Don’t Stop Believin’

Jesus Stops a Storm

35 Later that day, when evening came, Jesus said to them, “Let’s cross over to the other side of the lake.” 36 They left the crowd and took him in the boat just as he was. Other boats followed along.

37 Gale-force winds arose, and waves crashed against the boat so that the boat was swamped. 38 But Jesus was in the rear of the boat, sleeping on a pillow. They woke him up and said, “Teacher, don’t you care that we’re drowning?”

39 He got up and gave orders to the wind, and he said to the lake, “Silence! Be still!” The wind settled down and there was a great calm. 40 Jesus asked them, “Why are you frightened? Don’t you have faith yet?”

41 Overcome with awe, they said to each other, “Who then is this? Even the wind and the sea obey him!”

Have you ever heard of arithmophobia? This is, naturally, the fear of numbers. Maybe papaphobia?…The fear of the Pope. How about francophobia, which is, of course, the fear of French people. While you may not be afflicted with any of these particular fears, it’s all but certain that you do experience fear from time to time. We all do. And believe it or not, it was as true of the disciples back then as it is for us today. Today’s scripture is a prime example.

We start off right away with Jesus telling the disciples that they should cross over to the other side of the lake, the lake being the Sea of Galilee. I think it’s important to note that the “other side” was where the Gentiles lived, so this journey that Jesus was asking them to take was likely something these good Jewish men had mixed feelings about.

Not only were they headed to see the Gentiles, but they were also leaving a crowd of people that they had found favor in. One writer describes it this way:

“It is easy to be seduced by popularity and difficult to walk away from a favorable crowd.”

So they’re on their way when they find themselves in the middle of a storm. Let’s remember that at least 4 of the disciples are fisherman. Further, Mark 1 verses 16 through 20 has told us that these guys have been out on that very lake before, and probably survived many storms while on the water. It should have been a common experience for them, which would have given the non-fisherman of the group a little more confidence. Yet we learn that the disciples are terrified. They completely panic, which gives us some idea of the magnitude of this particular storm.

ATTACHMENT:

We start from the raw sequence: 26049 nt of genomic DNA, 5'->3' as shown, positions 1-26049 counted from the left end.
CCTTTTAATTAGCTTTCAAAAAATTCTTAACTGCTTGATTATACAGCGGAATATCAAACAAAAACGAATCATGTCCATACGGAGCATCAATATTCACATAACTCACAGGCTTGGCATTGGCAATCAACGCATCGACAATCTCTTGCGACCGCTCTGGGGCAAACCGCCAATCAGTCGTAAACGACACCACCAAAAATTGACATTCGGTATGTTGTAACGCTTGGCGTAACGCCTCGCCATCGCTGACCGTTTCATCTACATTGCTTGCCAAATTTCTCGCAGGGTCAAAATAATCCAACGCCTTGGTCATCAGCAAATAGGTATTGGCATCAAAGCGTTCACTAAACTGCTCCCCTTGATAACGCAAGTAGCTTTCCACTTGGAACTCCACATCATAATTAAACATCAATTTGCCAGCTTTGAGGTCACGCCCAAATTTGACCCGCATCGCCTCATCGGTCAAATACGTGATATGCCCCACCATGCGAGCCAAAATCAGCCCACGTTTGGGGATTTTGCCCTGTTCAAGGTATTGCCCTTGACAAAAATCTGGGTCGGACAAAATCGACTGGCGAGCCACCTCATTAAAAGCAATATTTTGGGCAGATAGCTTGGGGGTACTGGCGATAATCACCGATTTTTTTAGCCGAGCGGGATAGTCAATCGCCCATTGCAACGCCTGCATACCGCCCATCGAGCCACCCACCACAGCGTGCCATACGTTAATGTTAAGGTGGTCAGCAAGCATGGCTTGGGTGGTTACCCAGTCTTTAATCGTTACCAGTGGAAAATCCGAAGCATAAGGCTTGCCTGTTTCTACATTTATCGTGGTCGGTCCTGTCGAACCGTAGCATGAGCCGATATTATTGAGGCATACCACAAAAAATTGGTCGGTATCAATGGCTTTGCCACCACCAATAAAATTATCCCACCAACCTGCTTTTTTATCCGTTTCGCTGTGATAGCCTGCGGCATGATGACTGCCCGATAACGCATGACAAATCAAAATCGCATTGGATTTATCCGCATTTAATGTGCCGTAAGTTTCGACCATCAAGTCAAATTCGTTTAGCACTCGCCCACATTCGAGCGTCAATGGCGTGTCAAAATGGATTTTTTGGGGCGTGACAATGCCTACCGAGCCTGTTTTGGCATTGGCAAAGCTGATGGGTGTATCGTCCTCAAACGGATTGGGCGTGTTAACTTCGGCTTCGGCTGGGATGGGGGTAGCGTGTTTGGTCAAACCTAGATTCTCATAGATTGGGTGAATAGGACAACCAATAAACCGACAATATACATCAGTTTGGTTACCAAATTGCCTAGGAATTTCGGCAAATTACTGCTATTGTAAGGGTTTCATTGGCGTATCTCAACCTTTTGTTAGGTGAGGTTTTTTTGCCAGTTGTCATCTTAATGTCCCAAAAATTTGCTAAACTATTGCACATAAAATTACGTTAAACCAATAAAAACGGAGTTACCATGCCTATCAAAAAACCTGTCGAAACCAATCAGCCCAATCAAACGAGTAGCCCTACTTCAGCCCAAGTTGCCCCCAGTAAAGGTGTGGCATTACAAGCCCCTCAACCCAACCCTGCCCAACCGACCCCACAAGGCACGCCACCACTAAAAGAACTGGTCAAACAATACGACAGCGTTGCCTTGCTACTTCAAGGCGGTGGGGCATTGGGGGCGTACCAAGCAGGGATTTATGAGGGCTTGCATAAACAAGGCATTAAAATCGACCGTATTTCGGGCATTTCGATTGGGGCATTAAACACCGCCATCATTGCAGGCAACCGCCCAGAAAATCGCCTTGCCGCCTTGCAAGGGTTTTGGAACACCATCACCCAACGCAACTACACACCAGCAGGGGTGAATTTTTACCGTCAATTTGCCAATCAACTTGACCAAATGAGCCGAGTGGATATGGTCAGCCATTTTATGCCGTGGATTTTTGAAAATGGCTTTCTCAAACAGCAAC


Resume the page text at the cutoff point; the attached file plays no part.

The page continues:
They look over in the midst of the chaos and find Jesus asleep. This could have told them one of two things. Either…

-Jesus was sure enough in the journey and the route

that He was not troubled by the storm.

OR

-He was not concerned for the safety of His followers.

Let me simplify that. Either…

-Jesus was confident in His mission.

OR

-Jesus was uncaring and lacking compassion.

As we humans always seem to do, the disciples assumed wrong, questioning Jesus on why He didn’t care that they were all about to drown.

His presence alone should have been a comfort to them. In fact, once Jesus has calmed the storm He asks them:

“Why are you frightened? Don’t you have faith yet?”

Personally, I think “yet” is the most powerful word here. There are so many implications in such a small word. By this point the disciples have witnessed first hand the many miracles Jesus has performed. They have seen Him cast out demons, heal countless sick and hurting. He has cleansed lepers, and given movement to the paralysed. They have seen the obvious love and care that He has for the masses. Even their presence on the journey is a gift, having not been chosen by any other Rabbi to learn from. After everything they have experienced, they should know that Jesus cared deeply.

In the last 8 months, I have been hearing God ask me this same question over and over again:

“Why are you frightened? Don’t you have faith yet?”

You see, God has been asking me to cross over, too. He has called me to move on from a place where I have my own crowd, from a group of people I have found favor in… This church, each of you… You’ve loved me without condition. You’ve helped me grow in faith and in character. You’ve been my family, and Dover United Methodist Church is my home. But God is asking me to head to a brand new place and work with brand new people…just as Jesus asked His disciples. My journey will take me to New York City for training, and then on to Washington D.C. where I will serve as a Global Missions Fellow with the United Methodist Church for two years.